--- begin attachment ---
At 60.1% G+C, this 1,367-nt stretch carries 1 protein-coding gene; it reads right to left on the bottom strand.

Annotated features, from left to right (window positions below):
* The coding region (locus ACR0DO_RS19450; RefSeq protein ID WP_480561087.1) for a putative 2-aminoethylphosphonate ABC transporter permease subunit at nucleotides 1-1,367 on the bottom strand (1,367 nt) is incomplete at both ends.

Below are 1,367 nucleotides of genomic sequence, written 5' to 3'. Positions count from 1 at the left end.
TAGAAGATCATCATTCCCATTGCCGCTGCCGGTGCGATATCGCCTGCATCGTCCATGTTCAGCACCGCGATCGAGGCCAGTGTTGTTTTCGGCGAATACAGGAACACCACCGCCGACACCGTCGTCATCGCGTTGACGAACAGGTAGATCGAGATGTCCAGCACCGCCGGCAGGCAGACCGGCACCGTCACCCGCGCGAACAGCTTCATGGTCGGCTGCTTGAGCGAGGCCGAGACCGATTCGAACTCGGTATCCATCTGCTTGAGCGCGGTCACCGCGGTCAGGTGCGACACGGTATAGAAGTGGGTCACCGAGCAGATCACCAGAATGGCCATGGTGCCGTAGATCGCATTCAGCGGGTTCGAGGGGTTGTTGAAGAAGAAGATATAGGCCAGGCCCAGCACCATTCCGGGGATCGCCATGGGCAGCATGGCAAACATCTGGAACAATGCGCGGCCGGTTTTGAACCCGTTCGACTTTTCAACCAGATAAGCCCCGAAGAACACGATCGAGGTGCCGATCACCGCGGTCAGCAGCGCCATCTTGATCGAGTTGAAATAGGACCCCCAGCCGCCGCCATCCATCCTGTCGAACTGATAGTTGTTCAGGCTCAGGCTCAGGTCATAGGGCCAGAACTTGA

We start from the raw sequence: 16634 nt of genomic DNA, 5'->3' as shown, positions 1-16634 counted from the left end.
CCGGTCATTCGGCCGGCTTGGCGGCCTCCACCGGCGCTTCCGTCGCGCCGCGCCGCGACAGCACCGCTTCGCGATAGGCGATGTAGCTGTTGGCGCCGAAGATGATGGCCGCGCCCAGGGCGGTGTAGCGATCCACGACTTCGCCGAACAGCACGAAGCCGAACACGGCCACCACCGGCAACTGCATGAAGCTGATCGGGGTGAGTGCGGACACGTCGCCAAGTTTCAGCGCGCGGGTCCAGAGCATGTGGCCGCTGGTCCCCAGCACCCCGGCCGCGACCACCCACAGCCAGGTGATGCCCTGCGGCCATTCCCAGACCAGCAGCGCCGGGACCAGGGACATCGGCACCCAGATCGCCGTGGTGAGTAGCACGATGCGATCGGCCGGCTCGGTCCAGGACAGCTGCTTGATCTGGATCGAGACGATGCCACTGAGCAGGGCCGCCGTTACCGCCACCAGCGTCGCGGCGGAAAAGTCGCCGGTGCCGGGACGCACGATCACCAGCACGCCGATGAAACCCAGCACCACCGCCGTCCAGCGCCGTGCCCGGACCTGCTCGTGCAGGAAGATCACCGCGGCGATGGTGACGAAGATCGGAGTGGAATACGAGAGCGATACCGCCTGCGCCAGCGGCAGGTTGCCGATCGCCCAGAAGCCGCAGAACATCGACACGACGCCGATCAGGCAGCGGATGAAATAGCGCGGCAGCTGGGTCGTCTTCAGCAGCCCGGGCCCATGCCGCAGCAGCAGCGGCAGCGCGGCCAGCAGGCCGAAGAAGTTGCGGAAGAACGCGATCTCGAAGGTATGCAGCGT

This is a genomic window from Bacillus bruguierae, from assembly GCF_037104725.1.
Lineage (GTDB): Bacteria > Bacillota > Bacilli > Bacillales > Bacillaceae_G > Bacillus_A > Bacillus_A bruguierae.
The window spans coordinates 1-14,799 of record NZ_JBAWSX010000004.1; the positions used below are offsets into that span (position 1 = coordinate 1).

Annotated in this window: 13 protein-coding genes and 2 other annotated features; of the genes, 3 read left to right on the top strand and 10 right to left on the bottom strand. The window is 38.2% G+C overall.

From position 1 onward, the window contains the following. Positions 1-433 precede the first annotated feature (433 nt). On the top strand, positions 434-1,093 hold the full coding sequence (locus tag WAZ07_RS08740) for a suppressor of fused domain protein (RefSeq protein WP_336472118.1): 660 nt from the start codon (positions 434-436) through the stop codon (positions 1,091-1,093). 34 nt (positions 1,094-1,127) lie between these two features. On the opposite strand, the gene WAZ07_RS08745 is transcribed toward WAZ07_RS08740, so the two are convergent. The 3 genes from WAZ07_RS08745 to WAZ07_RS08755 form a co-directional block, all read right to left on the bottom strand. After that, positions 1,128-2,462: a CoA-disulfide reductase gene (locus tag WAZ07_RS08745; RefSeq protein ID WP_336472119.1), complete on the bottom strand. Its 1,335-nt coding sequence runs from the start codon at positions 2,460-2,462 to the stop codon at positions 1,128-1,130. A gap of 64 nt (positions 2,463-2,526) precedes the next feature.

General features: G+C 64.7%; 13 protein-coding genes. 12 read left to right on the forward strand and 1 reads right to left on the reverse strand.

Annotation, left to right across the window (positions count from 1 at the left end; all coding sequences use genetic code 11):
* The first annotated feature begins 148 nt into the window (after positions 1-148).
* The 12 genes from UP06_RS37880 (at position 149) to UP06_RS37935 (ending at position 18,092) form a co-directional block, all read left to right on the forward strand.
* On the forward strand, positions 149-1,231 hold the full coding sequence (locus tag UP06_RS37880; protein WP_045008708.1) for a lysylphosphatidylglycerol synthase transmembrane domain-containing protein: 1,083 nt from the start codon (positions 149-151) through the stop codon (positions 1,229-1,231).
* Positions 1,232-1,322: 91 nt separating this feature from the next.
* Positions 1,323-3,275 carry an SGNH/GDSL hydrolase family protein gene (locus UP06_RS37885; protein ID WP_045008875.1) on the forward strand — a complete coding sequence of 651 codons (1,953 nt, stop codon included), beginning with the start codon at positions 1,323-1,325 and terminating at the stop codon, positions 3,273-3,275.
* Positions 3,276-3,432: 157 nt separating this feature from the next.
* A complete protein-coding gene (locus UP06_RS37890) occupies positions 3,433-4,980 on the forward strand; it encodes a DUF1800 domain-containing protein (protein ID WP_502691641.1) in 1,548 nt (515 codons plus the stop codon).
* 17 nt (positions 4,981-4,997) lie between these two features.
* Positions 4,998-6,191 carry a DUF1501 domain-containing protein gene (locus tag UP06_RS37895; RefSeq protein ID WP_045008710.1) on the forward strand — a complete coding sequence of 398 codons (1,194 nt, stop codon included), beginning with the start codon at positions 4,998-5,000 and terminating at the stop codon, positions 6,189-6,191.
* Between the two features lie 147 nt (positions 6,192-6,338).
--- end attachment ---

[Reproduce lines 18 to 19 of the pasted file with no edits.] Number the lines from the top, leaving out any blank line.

* Positions 1,232-1,322: 91 nt separating this feature from the next.
* Positions 1,323-3,275 carry an SGNH/GDSL hydrolase family protein gene (locus UP06_RS37885; protein ID WP_045008875.1) on the forward strand — a complete coding sequence of 651 codons (1,953 nt, stop codon included), beginning with the start codon at positions 1,323-1,325 and terminating at the stop codon, positions 3,273-3,275.